Mexico moved closer to legalizing the use and sale of medical marijuana with a low-THC level when the government’s lower house passed a bill that now goes to the country’s president.
Mexican President Enrique Pena Nieto, whose government is trying to dismantle violent drug cartels, is expected to sign the bill into law.
The measure, which passed the Senate in December, does not allow smokable medical marijuana. However, it does permit the growing, processing, sale, import and export of medical cannabis products with up to 1% concentrations of THC, as well as cultivation of marijuana for scientific purposes.
The bill also mandated Mexico’s Health Department to “design public policies to regulate the medicinal use of this plant and its derivatives.”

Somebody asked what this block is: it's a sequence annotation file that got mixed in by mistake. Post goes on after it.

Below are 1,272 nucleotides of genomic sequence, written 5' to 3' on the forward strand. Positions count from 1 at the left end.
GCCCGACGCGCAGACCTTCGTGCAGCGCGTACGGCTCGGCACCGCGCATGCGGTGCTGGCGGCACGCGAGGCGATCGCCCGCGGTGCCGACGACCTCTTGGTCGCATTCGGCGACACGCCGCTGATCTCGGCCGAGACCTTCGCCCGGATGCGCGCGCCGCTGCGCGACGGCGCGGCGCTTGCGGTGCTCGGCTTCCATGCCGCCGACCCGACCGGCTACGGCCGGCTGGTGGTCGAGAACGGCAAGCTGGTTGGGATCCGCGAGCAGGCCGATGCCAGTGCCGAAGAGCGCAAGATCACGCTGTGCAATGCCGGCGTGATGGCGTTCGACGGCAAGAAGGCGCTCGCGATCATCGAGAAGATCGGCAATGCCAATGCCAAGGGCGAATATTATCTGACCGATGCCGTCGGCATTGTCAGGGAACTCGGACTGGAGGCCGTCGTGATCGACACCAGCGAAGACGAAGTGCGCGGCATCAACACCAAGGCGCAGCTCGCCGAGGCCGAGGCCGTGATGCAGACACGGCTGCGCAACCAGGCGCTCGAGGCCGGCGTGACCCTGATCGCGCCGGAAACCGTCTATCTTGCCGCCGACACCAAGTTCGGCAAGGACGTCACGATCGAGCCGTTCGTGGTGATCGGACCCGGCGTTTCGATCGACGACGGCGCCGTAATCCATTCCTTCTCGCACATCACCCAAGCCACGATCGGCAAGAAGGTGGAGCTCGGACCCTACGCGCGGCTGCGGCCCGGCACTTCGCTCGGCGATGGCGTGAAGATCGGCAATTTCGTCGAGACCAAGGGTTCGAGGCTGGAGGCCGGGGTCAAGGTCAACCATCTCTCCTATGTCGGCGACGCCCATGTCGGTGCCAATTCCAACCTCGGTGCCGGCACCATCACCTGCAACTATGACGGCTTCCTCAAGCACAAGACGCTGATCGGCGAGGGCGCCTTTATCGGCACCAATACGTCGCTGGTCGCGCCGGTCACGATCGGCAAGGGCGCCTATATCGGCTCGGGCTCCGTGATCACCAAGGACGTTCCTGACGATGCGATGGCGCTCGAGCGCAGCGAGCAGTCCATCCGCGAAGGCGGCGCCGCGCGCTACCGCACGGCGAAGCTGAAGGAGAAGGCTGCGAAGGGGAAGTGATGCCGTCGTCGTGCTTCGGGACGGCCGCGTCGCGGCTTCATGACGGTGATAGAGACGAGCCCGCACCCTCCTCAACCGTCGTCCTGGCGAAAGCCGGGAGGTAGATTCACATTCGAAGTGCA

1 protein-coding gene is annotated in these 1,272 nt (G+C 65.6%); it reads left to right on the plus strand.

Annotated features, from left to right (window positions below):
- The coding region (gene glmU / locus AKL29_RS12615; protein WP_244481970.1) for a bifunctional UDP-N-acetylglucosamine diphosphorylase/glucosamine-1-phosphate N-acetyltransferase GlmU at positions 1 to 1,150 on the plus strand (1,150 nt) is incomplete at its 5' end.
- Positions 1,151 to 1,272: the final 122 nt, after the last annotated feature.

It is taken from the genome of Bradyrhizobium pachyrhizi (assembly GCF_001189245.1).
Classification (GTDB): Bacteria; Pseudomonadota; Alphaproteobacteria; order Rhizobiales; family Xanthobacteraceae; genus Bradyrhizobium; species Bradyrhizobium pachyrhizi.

The legislation is the latest in a series of legal changes and court rulings that have relaxed cannabis laws in Mexico.
The Mexican government began loosening its stand on marijuana in 2016, when it:
- Granted permits allowing some patients to import CBD-based products.
- Decriminalized small amounts of cannabis.
- Issued several permits for specific individuals to cultivate and possess marijuana for personal use.
– Associated Press